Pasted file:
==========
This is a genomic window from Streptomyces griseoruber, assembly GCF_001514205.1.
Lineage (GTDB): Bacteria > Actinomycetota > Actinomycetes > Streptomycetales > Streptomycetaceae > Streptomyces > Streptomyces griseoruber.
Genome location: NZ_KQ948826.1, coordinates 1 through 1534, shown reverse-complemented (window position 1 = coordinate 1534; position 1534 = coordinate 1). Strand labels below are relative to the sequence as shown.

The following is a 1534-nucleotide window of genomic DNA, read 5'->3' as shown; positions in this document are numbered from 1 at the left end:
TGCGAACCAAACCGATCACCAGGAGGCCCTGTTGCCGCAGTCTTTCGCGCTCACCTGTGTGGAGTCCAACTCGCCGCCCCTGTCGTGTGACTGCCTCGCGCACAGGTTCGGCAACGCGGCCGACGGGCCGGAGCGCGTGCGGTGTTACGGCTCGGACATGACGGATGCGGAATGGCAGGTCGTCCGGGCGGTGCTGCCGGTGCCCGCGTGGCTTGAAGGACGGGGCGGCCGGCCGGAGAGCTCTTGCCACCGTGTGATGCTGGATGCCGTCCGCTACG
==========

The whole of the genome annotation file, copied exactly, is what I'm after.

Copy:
This is a genomic window from Streptomyces griseoruber, assembly GCF_001514205.1.
Lineage (GTDB): Bacteria > Actinomycetota > Actinomycetes > Streptomycetales > Streptomycetaceae > Streptomyces > Streptomyces griseoruber.
Genome location: NZ_KQ948826.1, coordinates 1 through 1534, shown reverse-complemented (window position 1 = coordinate 1534; position 1534 = coordinate 1). Strand labels below are relative to the sequence as shown.

The following is a 1534-nucleotide window of genomic DNA, read 5'->3' as shown; positions in this document are numbered from 1 at the left end:
TGCGAACCAAACCGATCACCAGGAGGCCCTGTTGCCGCAGTCTTTCGCGCTCACCTGTGTGGAGTCCAACTCGCCGCCCCTGTCGTGTGACTGCCTCGCGCACAGGTTCGGCAACGCGGCCGACGGGCCGGAGCGCGTGCGGTGTTACGGCTCGGACATGACGGATGCGGAATGGCAGGTCGTCCGGGCGGTGCTGCCGGTGCCCGCGTGGCTTGAAGGACGGGGCGGCCGGCCGGAGAGCTCTTGCCACCGTGTGATGCTGGATGCCGTCCGCTACG